UTHealth working with three big partners on new machine learning techniques
The University of Texas Health Science Center at Houston has partnered with a trio of tech companies for extensive new research into how electronic health record data can be harnessed by new AI algorithms to improve diagnosis and treatment.
WHY IT MATTERS
The Chair of UTHealth's Department of Biostatistics & Data Science, Hulin Wu, PhD, will lead a team of researchers focused first on innovating strategies for managing an acute condition, subarachnoid hemorrhage, and a chronic one, diabetes, using advanced computer simulations.
Virtusa and Cardinal Health will help UTHealth build a comprehensive dataset of deidentified EHR data from som 30,000 patients, made available using Virtusa's vLife cloud-hosting platform, deployed via Amazon Web Services' AWS Marketplace.
Using vLife technology, which comprises data lake capabilities, pre-built APIs, machine learning models and more, UTHealth researchers – data scientists, clinicians, epidemiologists, informaticians and computer scientists – aim spot hidden trends in the data that might lead to new treatments or cures for those and, eventually, other medical conditions.
The simulated data will be used to train and assess a series of new machine learning models to help predict various treatment outcomes. Cardinal Health's Proxi technology helps enable easier data hygiene and preparations for use in AI algorithms.
THE LARGER TREND
Artificial intelligence is gaining big momentum across healthcare as a key enabler to innovative diagnosis and treatments and improved outcomes. From precision medicine to predictive analytics, AI and machine learning tools are being put to work in new and interesting ways.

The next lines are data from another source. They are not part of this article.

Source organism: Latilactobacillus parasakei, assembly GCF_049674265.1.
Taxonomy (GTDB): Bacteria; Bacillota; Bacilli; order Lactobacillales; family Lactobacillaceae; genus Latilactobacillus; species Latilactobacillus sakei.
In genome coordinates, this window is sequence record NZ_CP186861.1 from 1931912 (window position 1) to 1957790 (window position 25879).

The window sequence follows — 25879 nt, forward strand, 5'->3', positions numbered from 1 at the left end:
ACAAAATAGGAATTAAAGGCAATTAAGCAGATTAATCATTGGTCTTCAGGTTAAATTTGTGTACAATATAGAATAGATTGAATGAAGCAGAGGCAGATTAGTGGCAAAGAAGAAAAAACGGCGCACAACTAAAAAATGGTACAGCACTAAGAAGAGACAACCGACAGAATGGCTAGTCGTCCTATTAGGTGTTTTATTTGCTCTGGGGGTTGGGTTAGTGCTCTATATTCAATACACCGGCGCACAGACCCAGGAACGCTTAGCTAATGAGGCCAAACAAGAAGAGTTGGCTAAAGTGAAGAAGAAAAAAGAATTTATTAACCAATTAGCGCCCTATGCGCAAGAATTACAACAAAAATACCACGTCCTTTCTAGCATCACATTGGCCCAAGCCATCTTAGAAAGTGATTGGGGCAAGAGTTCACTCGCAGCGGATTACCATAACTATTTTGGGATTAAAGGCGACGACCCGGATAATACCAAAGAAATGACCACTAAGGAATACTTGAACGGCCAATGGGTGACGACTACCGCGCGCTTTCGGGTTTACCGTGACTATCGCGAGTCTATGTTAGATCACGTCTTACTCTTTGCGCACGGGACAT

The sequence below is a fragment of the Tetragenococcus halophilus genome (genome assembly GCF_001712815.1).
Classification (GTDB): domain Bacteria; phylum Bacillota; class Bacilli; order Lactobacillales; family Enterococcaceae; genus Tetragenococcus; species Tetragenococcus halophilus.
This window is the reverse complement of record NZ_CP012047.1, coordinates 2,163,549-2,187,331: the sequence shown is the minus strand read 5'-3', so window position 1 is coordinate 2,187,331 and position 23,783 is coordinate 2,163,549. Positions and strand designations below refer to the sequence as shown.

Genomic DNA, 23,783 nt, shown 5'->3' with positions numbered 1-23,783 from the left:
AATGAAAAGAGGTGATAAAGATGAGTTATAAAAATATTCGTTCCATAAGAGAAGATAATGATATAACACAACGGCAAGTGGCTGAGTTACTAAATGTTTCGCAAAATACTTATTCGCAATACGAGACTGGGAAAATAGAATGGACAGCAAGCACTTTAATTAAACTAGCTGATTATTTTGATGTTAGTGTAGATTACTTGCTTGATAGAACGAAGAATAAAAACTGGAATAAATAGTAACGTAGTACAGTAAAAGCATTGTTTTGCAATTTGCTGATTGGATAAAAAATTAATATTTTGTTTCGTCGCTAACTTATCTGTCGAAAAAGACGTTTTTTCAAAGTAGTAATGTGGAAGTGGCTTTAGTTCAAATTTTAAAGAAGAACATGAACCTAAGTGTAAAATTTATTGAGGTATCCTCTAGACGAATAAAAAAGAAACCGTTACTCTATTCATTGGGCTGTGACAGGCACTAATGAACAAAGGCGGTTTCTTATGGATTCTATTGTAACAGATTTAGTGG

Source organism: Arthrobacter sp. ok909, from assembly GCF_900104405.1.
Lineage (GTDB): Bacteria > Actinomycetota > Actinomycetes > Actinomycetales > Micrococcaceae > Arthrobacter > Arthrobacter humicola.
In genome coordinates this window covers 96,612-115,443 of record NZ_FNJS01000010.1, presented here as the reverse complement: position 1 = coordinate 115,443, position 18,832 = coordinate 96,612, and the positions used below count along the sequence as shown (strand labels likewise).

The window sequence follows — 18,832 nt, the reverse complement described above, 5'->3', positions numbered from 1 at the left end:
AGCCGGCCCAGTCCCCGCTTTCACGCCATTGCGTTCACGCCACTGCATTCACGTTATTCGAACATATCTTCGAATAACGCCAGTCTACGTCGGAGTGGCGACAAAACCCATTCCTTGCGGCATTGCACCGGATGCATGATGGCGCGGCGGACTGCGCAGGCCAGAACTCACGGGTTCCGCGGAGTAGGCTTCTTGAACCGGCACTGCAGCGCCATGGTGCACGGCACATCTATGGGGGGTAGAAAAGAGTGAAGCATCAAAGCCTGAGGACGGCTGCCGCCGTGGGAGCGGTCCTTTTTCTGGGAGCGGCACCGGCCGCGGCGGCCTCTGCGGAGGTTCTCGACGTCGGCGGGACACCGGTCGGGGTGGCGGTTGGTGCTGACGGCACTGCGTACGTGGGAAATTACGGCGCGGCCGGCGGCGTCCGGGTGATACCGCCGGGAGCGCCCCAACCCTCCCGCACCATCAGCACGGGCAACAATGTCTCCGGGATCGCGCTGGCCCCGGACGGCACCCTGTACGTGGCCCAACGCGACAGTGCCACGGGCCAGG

To build on this momentum, Partners HealthCare this past week launched two new funds to spur AI development and digital tools. Its Artificial Intelligence and Digital Translation Fund has initial funding of $30 million over five years, and the Translational Innovation Fund will provide $50 million in funding over six.
ON THE RECORD
"We are developing novel statistical methods and machine learning approaches to interrogate EHR databases to identify the best treatment strategies and risk factors for a variety of diseases using real-world evidence," said UTHealth's Wu in a statement. "The EHR data simulated by Virtusa's platform will help us test and validate our new predictive models and machine learning algorithms before applying to the real EHR data."
"As data becomes the fuel driving technological and economic growth, a fundamental challenge is how to quantify the value of data in algorithmic predictions and decisions," said Anthony Lange, senior vice president, life sciences at Virtusa.
"Through the use of our technology, organizations like UTHealth can work with simulated clinical records to accelerate research, augment existing real-world-evidence, and save time by using clean, ready-to-use linked data," added Jeff Graham, principal, big data analytics at Cardinal Health.